Canterbury Museum Research Fellow
During his time at Canterbury Museum Yann-Pierre has undertaken a series of projects.
He started with the task of taxonomizing and provenancing the Museum’s collection of Upper Palaeolithic stone tools, including a few specimens of Acheulean tools from the celebrated collections of Boucher de Perthes.
His next project was to identify and analyse the ochreous material (iron oxide) in the Museum’s collection and the artefacts associated with the manufacture of kokowai. This analysis is a work-in-progress and awaits further testing using more sophisticated spectroscopy. The results however have already established one important point: at this stage, it is not possible to determine the provenance of a lump of kokowai.
Yann-Pierre has also undertaken a series of experimental archaeological reconstruction based on traceology of the rehu (flutes) and the ngira (needles) in the collection. He presented his work on the needles to a group of weavers in the South Island. The process of reconstructing a tool by way of analysing the sequence of modifications and manufacture is an interesting approach to artefacts and one that brings the researcher very close to the tool-makers. Currently, Yann-Pierre is working on reconstructing the processes of manufacture for the drills, fish hooks, and bird spears in the Museum’s extensive collection.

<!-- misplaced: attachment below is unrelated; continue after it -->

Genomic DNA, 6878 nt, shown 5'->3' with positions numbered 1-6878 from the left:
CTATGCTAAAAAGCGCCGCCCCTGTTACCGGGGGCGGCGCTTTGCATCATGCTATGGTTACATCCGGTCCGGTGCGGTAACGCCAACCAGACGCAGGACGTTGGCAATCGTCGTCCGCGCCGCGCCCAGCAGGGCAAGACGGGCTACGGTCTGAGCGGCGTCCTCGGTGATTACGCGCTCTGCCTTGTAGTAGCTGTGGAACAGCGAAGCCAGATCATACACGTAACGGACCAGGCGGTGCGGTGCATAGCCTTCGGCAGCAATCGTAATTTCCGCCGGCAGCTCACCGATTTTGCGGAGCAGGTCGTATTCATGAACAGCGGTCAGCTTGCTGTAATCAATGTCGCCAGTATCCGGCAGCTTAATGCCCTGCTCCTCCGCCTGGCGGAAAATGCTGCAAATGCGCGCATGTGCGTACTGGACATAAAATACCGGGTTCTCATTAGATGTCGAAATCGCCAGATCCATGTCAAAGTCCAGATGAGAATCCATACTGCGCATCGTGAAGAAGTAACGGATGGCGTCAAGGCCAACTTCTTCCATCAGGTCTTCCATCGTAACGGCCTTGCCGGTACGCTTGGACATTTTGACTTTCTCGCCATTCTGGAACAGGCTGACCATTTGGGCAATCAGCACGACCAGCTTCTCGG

Yann-Pierre has also been involved with investigating bird material in cave environments and collecting samples for the genomic completion of many extinct species in New Zealand. He says that a highlight was to find a complete kiwi skull stuck in the sternum of a kakapo.